Google has long been hailed as the champion of online advertising, but they’ve decided to step into the arena of television marketing in an attempt to spread the word about their open source browser, Chrome.
While Google’s use of advertisements on their popular search engine’s website and other online venues has been a strong way of getting more people on board with their browser, they’ve only recently broken a one and a half percent market share. Though, with their television advertisements it’s clear that they’re looking to broaden their horizon, and maybe catch the eyes of some people that wouldn’t otherwise see the adverts.
This too, will hopefully help people adopt the browser before it comes preinstalled on OEM hardware.
Much to the chagrin of Stephen Wolfram (at least as far as he's willing to admit publicly), hype for his Wolfram Alpha search engine continues to mount as it gears up for a public release later this month.
"I am not keen on the hype," said Wolfram, scientist, entrepreneur, and founder of Wolfram Research, the company responsible for developing the new search engine.
The comparison to Google might have been inevitable, but Wolfram Alpha doesn't search through web pages. Instead, it mixes "many clever algorithms and heuristics" to compute answers to questions by tapping into an enormous collection of data. For example, Wolfram Alpha would be a prime Jeopardy candidate, able to quickly recite facts like whether the Eiffel Tower is taller than Seattle's Space Needle.
When it goes live next week, the search engine will represent a work in progress and not a finished product. The full potential might not be reached for decades.
T-Mobile's G1 smartphone may not have been the iPhone killer some were expecting, but there's no doubt Google's open-source Android platform is here to stay. So what does the future hold for Android?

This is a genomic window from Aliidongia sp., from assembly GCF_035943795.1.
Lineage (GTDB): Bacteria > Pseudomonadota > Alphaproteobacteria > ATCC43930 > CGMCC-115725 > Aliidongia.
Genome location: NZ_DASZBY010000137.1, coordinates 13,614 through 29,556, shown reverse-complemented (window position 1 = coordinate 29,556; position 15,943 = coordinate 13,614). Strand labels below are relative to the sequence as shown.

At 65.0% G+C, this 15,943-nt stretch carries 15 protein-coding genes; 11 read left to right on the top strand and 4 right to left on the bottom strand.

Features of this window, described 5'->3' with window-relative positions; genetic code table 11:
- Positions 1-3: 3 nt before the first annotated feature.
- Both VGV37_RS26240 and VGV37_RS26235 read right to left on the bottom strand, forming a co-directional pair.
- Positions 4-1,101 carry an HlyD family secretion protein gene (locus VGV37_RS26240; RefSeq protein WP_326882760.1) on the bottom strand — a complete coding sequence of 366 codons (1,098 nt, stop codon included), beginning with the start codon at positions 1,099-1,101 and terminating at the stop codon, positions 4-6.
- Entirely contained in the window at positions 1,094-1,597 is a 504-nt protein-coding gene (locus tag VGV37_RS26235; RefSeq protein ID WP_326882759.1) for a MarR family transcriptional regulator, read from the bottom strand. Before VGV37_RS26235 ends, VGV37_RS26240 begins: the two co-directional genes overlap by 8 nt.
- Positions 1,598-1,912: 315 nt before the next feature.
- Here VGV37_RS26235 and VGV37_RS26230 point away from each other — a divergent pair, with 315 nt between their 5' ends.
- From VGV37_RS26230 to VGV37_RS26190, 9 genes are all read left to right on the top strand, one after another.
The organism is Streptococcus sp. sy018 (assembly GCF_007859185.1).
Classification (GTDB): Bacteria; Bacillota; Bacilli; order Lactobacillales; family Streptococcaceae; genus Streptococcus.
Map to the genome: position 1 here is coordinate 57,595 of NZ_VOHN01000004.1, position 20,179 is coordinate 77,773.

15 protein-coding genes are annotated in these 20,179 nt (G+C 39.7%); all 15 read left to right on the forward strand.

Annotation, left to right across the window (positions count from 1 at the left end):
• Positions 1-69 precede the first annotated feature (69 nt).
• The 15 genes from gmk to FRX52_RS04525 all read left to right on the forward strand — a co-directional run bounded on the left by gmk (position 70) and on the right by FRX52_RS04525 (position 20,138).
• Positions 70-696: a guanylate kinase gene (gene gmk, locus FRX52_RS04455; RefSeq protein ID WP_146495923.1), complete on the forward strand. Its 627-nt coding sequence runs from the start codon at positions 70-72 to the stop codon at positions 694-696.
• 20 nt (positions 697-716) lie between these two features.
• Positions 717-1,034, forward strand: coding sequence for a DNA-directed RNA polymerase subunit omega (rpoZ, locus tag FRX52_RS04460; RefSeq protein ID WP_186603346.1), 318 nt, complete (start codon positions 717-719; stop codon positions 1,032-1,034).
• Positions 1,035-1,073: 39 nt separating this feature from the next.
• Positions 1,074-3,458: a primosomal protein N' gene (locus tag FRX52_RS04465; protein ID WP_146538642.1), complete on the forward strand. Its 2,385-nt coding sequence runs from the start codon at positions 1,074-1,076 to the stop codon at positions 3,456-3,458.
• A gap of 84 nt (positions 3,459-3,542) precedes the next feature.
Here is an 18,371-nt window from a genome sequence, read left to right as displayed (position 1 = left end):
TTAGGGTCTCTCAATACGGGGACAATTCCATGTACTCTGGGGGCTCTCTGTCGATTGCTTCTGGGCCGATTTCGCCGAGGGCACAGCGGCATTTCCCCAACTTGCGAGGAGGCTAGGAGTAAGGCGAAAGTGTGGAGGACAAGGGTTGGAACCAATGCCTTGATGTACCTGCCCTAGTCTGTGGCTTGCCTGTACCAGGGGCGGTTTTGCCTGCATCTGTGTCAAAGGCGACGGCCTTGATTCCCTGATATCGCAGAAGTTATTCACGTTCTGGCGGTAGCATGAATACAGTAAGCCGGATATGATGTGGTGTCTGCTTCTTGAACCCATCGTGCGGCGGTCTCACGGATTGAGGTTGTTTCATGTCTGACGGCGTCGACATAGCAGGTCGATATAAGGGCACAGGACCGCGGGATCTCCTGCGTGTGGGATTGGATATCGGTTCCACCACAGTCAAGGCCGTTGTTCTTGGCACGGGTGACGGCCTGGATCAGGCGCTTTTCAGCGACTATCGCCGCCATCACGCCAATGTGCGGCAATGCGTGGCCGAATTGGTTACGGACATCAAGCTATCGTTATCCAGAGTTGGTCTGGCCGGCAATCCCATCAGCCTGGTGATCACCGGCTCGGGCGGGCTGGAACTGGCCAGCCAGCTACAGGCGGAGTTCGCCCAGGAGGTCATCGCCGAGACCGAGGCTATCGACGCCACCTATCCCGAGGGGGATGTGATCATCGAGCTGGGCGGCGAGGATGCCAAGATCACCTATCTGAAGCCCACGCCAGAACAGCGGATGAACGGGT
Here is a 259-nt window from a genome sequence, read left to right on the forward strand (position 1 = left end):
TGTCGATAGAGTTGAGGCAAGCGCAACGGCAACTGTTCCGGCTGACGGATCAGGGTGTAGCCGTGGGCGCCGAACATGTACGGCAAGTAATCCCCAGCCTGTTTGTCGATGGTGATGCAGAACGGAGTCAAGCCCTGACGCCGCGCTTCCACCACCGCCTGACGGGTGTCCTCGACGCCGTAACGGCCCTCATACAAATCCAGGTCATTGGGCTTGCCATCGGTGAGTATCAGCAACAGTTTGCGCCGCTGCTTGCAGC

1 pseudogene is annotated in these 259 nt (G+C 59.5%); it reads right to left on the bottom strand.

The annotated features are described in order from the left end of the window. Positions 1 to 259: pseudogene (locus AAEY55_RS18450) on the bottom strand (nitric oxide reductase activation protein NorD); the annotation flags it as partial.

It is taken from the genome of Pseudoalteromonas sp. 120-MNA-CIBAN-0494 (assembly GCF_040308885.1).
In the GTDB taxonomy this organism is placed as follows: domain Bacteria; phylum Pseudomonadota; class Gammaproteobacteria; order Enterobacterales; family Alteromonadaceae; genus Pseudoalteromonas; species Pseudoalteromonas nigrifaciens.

According to Strategy Analytics, global Android smartphone shipments will grow a staggering 900 percent in 2009, driven by widespread vendor and developer support. Coming in a distant second (in terms of growth), Apple iPhone OS will see a 79 percent growth rate in the same time period.
"The Android mobile operating system from Google gained early traction in the US in the second half of 2008 and it is gradually spreading its presence into Europe and Asia during 2009," said Tom Kang, senior analyst at Strategy Analytics. "Android is expanding from a low base and it is consequently outgrowing the iPhone OS from Apple, which we estimate will grow at a relatively lower 79% annually in 2009."
Thanks to its low-cost licensing model, mostly open-source structure, and support for cloud services, Android has the potential to be a major force in the smartphone market by the end of the year.
Budding astronomers who have trouble finding Orion's Belt (or any constellation) may soon get some help from Google, providing the struggling star gazer carries an Android-based cell phone. That's because the search giant plans to release a new mobile phone application called Star Droid, although no launch date has yet been set.
"There are lots of great applications being produced all the time so you will just have to watch this space," a Google spokeswoman said.
Not a whole lot is known about the upcoming application, but according to the UK's Telegraph, Star Droid will use GPS technology to compare the position of the phone to that of existing maps of space. Nametags will accompany stars and planets as seen through the phone's viewfinder.
Word on the web is that Star Droid will be a free download from the Android Market.
Sure, you could always play it safe and have your wife shack up in a hospital when she’s in the beginning stages of childbirth, or, you could whip out your iPhone and begin to search YouTube for instructional videos on how to deliver it yourself! This is one Marc Stephens did, and it worked out well for him.
According to the BBC, “Marc Stephens watched the videos as a precaution when his wife Jo started to feel some discomfort. Four hours later, his wife went into labour and started giving birth before an ambulance could arrive at their home in Redruth. ‘I Googled how to deliver a baby, watched a few videos and basically swotted up.’”
Admittedly Mr. Stephens does have some very limited prior experience, given that this is his fourth child. “For our first I spent most of the time at my wife’s head, now I’m not afraid to go down to the business end.”
While book scanning has become a pretty common process, one problem that still remains is that the scanned images are slightly distorted where the spine of the book meets the page. It looks like Google has done their very best to fix this error, with a pretty nifty camera setup.